Former New Republic staffer and conservative writer James Kirchick went on RT today to talk about the Bradley Manning verdict. Instead, he popped on a pair of rainbow suspenders and began to troll the RT anchors for two and a half minutes about everything: the anti-gay law, about the fact that RT is a Kremlin propaganda channel, about what happens to journalists in Russia.
This segment brought me pure, unalloyed joy for several reasons. One, Russia Today is a ridiculous sham of an organization where "whataboutism" reigns supreme. It unintentionally produces segments—like this one on America's colonization of Sweden ("The United States of Swedamerica")—that seem like they were picked up off the cutting room floor at "The Colbert Report." When Russian President Vladimir Putin talks about the editorial process of RT, he uses the first person plural—"we"—because it was founded by the Kremlin not as a news channel, but as a counterweight to Western (and, in the Kremlin's view, anti-Russian) media. Moreover, it hires Westerners, often ones who can't hack it in the West, to run its shows, using their perfect English and either their cynicism or naivete to present its view without an accent. If you've ever wanted to see what cognitive dissonance looks like, try having a drink with an RT employee living in Moscow.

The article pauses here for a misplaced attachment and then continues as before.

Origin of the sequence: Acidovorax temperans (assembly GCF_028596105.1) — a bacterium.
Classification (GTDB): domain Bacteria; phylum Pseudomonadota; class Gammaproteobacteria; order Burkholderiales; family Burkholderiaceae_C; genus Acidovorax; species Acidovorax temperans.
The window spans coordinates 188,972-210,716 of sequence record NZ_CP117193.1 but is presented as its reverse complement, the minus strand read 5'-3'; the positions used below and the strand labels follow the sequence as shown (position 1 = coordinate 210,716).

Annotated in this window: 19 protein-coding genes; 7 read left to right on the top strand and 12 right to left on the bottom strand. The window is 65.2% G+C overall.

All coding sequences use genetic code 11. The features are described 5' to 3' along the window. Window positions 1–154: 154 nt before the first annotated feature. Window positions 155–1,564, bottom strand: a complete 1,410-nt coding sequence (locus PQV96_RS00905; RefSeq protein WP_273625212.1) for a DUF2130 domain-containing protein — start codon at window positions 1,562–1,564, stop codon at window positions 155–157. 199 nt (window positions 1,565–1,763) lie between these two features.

But the main reason Kirchick's performance is spectacular is because this is exactly what people should be doing to protest Moscow's anti-gay laws: Don't boycott Russia, troll it. Boycotting them gives them a sense of wounded pride and artificial importance; trolling, they don't know what to do with. As Mr. Kirchick so aptly demonstrated today.